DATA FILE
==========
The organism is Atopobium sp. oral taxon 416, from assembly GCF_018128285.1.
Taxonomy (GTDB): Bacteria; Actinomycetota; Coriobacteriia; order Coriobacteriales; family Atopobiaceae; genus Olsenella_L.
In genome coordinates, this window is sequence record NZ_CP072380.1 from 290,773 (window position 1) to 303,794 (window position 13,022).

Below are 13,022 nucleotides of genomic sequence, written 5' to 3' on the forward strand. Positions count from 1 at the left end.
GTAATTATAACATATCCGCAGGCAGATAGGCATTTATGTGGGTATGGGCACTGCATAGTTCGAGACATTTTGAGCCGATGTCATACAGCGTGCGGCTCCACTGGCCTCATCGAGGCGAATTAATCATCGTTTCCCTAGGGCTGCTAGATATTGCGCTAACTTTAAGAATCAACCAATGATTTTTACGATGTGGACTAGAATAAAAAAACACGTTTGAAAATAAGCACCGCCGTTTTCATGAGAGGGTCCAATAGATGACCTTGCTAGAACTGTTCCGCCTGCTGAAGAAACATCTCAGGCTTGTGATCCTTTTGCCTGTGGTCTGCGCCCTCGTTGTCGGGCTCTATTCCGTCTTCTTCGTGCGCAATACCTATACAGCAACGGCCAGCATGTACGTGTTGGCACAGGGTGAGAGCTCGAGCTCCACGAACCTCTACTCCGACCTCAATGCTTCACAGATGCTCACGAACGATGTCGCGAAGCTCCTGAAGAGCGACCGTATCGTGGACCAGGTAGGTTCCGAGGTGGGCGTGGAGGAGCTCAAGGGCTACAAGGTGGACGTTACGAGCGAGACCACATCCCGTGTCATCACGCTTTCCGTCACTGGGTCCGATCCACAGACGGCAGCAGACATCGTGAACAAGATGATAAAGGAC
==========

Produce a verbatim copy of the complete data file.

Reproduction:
The organism is Atopobium sp. oral taxon 416, from assembly GCF_018128285.1.
Taxonomy (GTDB): Bacteria; Actinomycetota; Coriobacteriia; order Coriobacteriales; family Atopobiaceae; genus Olsenella_L.
In genome coordinates, this window is sequence record NZ_CP072380.1 from 290,773 (window position 1) to 303,794 (window position 13,022).

Below are 13,022 nucleotides of genomic sequence, written 5' to 3' on the forward strand. Positions count from 1 at the left end.
GTAATTATAACATATCCGCAGGCAGATAGGCATTTATGTGGGTATGGGCACTGCATAGTTCGAGACATTTTGAGCCGATGTCATACAGCGTGCGGCTCCACTGGCCTCATCGAGGCGAATTAATCATCGTTTCCCTAGGGCTGCTAGATATTGCGCTAACTTTAAGAATCAACCAATGATTTTTACGATGTGGACTAGAATAAAAAAACACGTTTGAAAATAAGCACCGCCGTTTTCATGAGAGGGTCCAATAGATGACCTTGCTAGAACTGTTCCGCCTGCTGAAGAAACATCTCAGGCTTGTGATCCTTTTGCCTGTGGTCTGCGCCCTCGTTGTCGGGCTCTATTCCGTCTTCTTCGTGCGCAATACCTATACAGCAACGGCCAGCATGTACGTGTTGGCACAGGGTGAGAGCTCGAGCTCCACGAACCTCTACTCCGACCTCAATGCTTCACAGATGCTCACGAACGATGTCGCGAAGCTCCTGAAGAGCGACCGTATCGTGGACCAGGTAGGTTCCGAGGTGGGCGTGGAGGAGCTCAAGGGCTACAAGGTGGACGTTACGAGCGAGACCACATCCCGTGTCATCACGCTTTCCGTCACTGGGTCCGATCCACAGACGGCAGCAGACATCGTGAACAAGATGATAAAGGAC